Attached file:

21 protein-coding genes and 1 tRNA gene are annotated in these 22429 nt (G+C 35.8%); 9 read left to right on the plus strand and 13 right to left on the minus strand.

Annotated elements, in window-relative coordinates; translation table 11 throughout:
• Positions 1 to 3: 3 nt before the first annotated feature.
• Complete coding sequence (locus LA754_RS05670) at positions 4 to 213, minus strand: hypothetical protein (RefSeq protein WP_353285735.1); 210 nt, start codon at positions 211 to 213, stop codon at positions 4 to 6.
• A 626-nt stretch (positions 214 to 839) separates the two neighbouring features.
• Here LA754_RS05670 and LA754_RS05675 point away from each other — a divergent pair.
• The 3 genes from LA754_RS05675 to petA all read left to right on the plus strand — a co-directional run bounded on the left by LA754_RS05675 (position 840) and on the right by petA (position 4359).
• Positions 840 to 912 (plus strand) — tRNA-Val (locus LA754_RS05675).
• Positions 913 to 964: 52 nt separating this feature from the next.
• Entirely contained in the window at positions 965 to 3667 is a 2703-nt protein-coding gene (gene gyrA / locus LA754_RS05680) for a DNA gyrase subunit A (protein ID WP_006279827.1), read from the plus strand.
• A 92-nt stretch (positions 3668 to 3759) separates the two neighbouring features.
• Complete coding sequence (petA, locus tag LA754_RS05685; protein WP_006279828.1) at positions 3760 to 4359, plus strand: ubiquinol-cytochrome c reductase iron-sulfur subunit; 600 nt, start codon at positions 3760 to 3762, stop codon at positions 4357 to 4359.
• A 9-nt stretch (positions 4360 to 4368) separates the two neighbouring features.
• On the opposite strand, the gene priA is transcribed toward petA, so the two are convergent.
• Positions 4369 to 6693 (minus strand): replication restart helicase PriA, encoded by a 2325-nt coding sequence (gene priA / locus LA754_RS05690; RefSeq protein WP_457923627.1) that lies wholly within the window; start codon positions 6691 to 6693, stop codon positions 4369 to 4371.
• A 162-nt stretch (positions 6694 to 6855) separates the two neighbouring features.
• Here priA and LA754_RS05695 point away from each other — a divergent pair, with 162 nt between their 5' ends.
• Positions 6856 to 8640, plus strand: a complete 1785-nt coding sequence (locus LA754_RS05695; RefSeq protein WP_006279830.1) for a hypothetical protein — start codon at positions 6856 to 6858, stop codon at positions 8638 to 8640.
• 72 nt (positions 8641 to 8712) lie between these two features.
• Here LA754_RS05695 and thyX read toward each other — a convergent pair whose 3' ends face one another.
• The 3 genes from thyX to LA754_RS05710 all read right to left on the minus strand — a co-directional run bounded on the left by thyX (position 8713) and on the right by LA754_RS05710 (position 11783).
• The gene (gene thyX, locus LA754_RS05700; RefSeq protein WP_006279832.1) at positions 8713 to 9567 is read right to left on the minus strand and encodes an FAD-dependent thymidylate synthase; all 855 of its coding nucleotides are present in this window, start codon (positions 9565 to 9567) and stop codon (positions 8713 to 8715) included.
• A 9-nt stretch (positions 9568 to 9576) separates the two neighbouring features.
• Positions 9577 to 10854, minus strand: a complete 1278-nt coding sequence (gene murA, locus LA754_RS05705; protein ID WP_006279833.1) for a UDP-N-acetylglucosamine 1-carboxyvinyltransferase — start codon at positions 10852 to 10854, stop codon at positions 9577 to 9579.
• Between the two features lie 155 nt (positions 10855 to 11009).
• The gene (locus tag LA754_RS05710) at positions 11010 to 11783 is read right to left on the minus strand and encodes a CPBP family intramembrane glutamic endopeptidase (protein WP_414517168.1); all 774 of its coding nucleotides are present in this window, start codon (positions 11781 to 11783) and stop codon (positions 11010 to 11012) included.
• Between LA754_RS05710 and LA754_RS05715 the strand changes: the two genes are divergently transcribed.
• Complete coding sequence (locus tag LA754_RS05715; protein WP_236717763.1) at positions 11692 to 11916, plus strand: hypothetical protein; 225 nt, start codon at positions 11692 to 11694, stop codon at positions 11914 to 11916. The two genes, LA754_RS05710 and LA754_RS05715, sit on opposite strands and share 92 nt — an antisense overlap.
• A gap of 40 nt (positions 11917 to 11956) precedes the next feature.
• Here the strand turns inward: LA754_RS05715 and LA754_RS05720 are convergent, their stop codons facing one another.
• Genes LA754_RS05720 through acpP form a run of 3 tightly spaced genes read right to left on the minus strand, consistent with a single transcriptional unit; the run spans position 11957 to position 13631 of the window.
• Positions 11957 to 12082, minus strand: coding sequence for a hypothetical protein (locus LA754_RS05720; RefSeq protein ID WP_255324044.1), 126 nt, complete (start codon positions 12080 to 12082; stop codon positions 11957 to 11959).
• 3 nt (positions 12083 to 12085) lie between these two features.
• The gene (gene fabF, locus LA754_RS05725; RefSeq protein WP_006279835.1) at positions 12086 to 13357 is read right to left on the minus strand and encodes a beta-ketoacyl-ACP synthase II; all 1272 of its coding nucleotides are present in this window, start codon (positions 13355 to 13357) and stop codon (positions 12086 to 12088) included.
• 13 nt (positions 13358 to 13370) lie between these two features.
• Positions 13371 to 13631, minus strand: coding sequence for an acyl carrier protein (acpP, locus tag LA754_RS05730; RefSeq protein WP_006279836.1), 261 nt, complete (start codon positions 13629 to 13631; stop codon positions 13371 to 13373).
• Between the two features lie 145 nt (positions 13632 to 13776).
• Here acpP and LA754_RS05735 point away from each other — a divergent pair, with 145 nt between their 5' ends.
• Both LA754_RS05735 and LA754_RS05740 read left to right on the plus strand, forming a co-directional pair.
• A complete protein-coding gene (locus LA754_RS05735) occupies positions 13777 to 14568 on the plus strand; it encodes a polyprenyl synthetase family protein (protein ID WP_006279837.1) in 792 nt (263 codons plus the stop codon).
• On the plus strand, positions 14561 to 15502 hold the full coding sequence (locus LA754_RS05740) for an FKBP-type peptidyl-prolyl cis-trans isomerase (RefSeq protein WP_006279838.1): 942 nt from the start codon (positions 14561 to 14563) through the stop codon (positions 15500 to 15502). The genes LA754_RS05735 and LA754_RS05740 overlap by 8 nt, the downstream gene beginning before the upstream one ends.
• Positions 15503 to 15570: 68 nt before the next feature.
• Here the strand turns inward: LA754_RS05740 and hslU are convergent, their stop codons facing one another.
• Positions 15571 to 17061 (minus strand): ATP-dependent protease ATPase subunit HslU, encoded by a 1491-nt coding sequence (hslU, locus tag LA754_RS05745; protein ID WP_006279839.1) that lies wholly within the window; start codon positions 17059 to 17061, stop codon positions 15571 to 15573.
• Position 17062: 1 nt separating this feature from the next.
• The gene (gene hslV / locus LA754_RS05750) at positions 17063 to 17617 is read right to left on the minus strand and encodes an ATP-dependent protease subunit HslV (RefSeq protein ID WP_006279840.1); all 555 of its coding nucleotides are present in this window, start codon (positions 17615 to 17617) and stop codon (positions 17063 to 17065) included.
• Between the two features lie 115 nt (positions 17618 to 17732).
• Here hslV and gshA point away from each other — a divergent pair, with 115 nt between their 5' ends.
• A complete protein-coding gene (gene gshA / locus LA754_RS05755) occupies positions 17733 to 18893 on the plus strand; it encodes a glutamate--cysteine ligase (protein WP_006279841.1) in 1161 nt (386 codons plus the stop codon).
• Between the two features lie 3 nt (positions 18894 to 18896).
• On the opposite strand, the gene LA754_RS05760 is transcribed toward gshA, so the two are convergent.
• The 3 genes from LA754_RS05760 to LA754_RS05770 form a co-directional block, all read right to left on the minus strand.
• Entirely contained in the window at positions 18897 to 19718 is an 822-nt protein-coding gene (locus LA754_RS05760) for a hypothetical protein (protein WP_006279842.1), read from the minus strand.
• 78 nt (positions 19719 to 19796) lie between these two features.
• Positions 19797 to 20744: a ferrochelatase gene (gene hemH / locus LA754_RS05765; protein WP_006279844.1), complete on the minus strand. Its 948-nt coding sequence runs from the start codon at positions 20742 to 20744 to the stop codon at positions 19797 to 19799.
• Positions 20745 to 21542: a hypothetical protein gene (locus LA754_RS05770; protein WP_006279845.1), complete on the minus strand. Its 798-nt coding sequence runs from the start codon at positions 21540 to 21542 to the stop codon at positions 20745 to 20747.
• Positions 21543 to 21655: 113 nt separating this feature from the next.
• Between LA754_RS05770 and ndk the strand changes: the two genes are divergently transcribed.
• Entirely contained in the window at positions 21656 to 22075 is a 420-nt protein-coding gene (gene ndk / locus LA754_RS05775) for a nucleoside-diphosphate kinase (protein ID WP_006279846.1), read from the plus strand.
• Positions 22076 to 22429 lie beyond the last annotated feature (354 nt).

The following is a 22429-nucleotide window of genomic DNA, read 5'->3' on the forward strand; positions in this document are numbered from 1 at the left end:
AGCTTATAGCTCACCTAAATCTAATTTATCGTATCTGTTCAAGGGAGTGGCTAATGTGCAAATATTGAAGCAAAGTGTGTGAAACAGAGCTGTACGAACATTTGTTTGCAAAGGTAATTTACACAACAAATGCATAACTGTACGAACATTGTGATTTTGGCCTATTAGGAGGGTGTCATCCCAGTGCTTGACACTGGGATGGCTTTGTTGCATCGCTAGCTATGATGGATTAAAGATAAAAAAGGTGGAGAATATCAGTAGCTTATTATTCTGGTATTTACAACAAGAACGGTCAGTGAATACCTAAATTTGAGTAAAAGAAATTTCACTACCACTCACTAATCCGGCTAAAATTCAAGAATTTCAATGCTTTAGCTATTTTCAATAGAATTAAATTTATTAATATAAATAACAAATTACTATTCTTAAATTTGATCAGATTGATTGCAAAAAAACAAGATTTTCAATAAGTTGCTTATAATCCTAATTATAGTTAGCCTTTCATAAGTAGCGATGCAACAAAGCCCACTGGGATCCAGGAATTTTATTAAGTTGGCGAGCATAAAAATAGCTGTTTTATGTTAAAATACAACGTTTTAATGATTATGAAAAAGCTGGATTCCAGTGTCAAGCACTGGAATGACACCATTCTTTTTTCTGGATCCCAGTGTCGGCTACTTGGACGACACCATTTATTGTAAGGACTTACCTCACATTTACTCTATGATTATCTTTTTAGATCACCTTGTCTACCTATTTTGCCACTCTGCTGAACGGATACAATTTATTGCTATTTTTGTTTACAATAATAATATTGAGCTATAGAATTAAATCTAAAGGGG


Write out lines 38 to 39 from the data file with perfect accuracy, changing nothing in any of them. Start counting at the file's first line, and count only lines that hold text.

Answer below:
• Here acpP and LA754_RS05735 point away from each other — a divergent pair, with 145 nt between their 5' ends.
• Both LA754_RS05735 and LA754_RS05740 read left to right on the plus strand, forming a co-directional pair.